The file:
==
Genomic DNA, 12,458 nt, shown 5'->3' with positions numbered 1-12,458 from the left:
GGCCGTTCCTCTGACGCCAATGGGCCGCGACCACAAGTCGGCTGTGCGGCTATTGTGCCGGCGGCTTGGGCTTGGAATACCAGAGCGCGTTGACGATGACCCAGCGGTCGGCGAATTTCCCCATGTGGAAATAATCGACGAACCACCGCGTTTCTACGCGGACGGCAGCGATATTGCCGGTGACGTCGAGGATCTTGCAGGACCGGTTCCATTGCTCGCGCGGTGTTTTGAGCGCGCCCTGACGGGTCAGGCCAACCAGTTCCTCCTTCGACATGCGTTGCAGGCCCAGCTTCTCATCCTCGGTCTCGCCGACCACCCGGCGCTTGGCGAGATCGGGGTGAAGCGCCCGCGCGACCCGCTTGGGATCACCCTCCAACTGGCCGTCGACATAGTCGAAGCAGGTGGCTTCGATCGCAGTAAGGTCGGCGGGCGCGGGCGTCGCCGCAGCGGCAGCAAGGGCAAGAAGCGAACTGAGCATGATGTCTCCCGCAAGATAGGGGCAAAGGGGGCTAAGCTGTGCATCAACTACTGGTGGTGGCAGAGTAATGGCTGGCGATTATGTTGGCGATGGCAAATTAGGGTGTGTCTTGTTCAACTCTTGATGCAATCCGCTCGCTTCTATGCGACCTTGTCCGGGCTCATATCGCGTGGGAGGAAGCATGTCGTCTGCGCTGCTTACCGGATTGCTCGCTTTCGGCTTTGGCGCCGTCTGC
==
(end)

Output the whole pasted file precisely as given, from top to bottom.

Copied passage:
Genomic DNA, 12,458 nt, shown 5'->3' with positions numbered 1-12,458 from the left:
GGCCGTTCCTCTGACGCCAATGGGCCGCGACCACAAGTCGGCTGTGCGGCTATTGTGCCGGCGGCTTGGGCTTGGAATACCAGAGCGCGTTGACGATGACCCAGCGGTCGGCGAATTTCCCCATGTGGAAATAATCGACGAACCACCGCGTTTCTACGCGGACGGCAGCGATATTGCCGGTGACGTCGAGGATCTTGCAGGACCGGTTCCATTGCTCGCGCGGTGTTTTGAGCGCGCCCTGACGGGTCAGGCCAACCAGTTCCTCCTTCGACATGCGTTGCAGGCCCAGCTTCTCATCCTCGGTCTCGCCGACCACCCGGCGCTTGGCGAGATCGGGGTGAAGCGCCCGCGCGACCCGCTTGGGATCACCCTCCAACTGGCCGTCGACATAGTCGAAGCAGGTGGCTTCGATCGCAGTAAGGTCGGCGGGCGCGGGCGTCGCCGCAGCGGCAGCAAGGGCAAGAAGCGAACTGAGCATGATGTCTCCCGCAAGATAGGGGCAAAGGGGGCTAAGCTGTGCATCAACTACTGGTGGTGGCAGAGTAATGGCTGGCGATTATGTTGGCGATGGCAAATTAGGGTGTGTCTTGTTCAACTCTTGATGCAATCCGCTCGCTTCTATGCGACCTTGTCCGGGCTCATATCGCGTGGGAGGAAGCATGTCGTCTGCGCTGCTTACCGGATTGCTCGCTTTCGGCTTTGGCGCCGTCTGC